Senator Alan Hays does not want buses stopping in streets!

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Senator Alan Hays has filed Senate Bill 158, which seeks to prohibit buses from stopping on public streets.

The complete bill is one single paragraph:

“Notwithstanding any other law to the contrary, a bus, other than a school bus, may not be stopped in such a manner so as to impede, block, or otherwise restrict the progression of traffic on the main traveled portion of a roadway while the bus is loading or discharging passengers if another reasonable means is available to safely load or discharge passengers.”

As Orlando Sentinel columnist Lauren Ritchie tells it, Hays is bent out of shape after driving on Bay Street in Eustis behind a LakeXpress public bus when it pulled toward the side of the road to pick up and discharge passengers. But the bus wasn’t completely off the road, and Hays couldn’t go around it.

As a result of this episode, the head of the county’s bus service and the director of transportation planning for the region were summoned to Hays’ office. The pair said Hays was blustering and visibly angry as he told this story to illustrate his desire to keep transit buses from stopping on roads to let passengers on and off.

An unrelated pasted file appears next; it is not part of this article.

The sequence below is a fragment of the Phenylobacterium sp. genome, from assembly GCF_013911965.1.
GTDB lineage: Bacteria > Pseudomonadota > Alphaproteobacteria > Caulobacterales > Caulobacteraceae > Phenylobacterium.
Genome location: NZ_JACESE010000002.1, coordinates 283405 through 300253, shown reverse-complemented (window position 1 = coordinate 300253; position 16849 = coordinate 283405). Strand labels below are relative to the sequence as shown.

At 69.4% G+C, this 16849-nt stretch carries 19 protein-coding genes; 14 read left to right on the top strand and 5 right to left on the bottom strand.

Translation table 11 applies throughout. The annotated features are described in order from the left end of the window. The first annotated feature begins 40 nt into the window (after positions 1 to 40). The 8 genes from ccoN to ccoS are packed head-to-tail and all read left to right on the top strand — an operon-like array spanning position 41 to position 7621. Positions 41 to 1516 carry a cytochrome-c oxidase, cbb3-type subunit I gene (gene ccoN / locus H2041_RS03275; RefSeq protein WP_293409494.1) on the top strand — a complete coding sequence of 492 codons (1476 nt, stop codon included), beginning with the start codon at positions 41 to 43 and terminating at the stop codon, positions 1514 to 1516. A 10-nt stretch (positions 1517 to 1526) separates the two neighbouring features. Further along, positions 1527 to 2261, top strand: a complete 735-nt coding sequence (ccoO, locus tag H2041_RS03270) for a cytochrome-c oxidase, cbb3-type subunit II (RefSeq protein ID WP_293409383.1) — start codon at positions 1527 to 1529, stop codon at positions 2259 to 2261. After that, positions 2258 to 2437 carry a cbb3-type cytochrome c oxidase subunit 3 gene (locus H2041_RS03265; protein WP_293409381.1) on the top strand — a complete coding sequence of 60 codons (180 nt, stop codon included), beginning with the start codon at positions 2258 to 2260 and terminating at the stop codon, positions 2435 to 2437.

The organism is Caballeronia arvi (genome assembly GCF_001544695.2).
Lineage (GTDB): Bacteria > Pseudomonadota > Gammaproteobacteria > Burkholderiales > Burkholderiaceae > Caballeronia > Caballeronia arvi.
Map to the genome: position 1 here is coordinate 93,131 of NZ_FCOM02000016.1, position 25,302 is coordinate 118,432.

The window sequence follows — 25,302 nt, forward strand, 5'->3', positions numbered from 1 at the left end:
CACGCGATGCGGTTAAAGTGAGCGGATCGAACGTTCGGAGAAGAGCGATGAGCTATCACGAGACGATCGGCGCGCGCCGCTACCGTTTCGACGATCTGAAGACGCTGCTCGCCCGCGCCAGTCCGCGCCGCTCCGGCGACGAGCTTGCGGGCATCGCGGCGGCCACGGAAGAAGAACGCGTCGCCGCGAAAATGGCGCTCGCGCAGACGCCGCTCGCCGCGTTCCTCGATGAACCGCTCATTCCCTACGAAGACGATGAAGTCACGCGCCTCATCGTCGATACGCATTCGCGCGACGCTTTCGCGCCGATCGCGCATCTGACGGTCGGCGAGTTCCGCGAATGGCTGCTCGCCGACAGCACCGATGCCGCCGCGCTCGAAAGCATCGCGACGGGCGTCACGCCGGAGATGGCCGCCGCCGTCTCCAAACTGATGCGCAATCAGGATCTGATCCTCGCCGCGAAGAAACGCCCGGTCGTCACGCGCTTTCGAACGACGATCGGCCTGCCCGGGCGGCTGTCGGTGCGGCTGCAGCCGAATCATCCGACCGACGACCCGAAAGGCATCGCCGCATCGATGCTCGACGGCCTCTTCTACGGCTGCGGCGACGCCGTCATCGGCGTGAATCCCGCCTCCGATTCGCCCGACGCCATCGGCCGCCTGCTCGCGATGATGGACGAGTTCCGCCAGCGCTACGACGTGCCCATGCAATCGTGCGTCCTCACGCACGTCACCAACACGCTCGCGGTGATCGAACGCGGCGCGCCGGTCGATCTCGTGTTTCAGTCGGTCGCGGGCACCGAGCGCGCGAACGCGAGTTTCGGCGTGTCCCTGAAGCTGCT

The two public transportation advocates figured the senator was just blowing off some frustration.

But, no.

“He was very agitated, so I just listened,” said Dottie Keedy, Lake County’s director of community services, which operates the public transit system. “He said he wasn’t going to take it anymore, and if I didn’t do something, he would.”

Hence SB 158.

Read more about Hays crusade against buses here.

Peter Schorsch is the President of Extensive Enterprises and is the publisher of some of Florida’s most influential new media websites, including SaintPetersBlog.com, FloridaPolitics.com, ContextFlorida.com, and Sunburn, the morning read of what’s hot in Florida politics. SaintPetersBlog has for three years running been ranked by the Washington Post as the best state-based blog in Florida. In addition to his publishing efforts, Peter is a political consultant to several of the state’s largest governmental affairs and public relations firms. Peter lives in St. Petersburg with his wife, Michelle, and their daughter, Ella.